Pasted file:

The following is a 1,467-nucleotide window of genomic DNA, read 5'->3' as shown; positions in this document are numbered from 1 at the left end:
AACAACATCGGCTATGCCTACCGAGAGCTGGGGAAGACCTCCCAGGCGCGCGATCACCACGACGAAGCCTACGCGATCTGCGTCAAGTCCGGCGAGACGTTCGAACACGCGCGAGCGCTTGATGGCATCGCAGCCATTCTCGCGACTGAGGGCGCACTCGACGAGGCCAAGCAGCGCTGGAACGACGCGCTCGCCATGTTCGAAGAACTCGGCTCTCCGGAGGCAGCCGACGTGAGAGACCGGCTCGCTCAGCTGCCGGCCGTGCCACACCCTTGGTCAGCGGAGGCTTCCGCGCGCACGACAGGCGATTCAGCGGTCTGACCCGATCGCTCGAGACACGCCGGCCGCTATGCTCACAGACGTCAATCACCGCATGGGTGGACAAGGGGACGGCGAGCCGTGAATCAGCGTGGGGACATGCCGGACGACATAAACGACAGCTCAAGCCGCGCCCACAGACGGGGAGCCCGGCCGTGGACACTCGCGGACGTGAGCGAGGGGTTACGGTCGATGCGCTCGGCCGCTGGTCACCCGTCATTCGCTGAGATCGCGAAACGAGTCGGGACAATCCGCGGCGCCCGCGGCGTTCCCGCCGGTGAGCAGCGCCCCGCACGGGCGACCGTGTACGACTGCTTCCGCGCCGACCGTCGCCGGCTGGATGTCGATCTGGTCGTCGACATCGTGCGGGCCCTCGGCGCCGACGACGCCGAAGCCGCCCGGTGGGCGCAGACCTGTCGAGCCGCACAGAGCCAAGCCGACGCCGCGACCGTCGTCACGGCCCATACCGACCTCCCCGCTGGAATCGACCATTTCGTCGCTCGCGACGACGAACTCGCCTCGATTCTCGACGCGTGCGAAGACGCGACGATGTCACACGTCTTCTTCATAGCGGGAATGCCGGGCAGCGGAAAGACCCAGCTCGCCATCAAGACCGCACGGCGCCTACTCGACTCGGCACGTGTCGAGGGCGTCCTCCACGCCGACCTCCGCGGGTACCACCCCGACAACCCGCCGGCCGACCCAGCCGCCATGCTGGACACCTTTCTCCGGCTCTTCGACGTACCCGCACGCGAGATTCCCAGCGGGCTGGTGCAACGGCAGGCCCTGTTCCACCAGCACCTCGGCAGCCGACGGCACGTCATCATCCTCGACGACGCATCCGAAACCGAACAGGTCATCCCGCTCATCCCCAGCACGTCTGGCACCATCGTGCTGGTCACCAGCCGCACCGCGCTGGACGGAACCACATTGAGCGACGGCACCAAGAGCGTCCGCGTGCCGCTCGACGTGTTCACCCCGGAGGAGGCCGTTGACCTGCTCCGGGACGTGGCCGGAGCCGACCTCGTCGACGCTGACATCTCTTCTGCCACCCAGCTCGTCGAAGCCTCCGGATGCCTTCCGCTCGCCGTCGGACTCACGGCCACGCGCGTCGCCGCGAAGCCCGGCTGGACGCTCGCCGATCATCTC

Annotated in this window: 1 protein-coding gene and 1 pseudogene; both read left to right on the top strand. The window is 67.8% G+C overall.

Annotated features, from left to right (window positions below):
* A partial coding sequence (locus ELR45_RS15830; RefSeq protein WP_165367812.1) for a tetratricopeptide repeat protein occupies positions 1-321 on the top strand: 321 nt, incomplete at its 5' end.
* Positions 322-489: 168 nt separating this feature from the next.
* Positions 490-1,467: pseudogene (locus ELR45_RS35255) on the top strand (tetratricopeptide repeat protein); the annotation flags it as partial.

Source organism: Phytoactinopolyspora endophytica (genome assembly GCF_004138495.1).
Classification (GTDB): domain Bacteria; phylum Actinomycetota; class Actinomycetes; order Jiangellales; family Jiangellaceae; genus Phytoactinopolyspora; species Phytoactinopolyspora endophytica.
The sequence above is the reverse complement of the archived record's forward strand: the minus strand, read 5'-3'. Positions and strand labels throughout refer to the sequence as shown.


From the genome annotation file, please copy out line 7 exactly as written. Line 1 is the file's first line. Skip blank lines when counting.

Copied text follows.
* Positions 490-1,467: pseudogene (locus ELR45_RS35255) on the top strand (tetratricopeptide repeat protein); the annotation flags it as partial.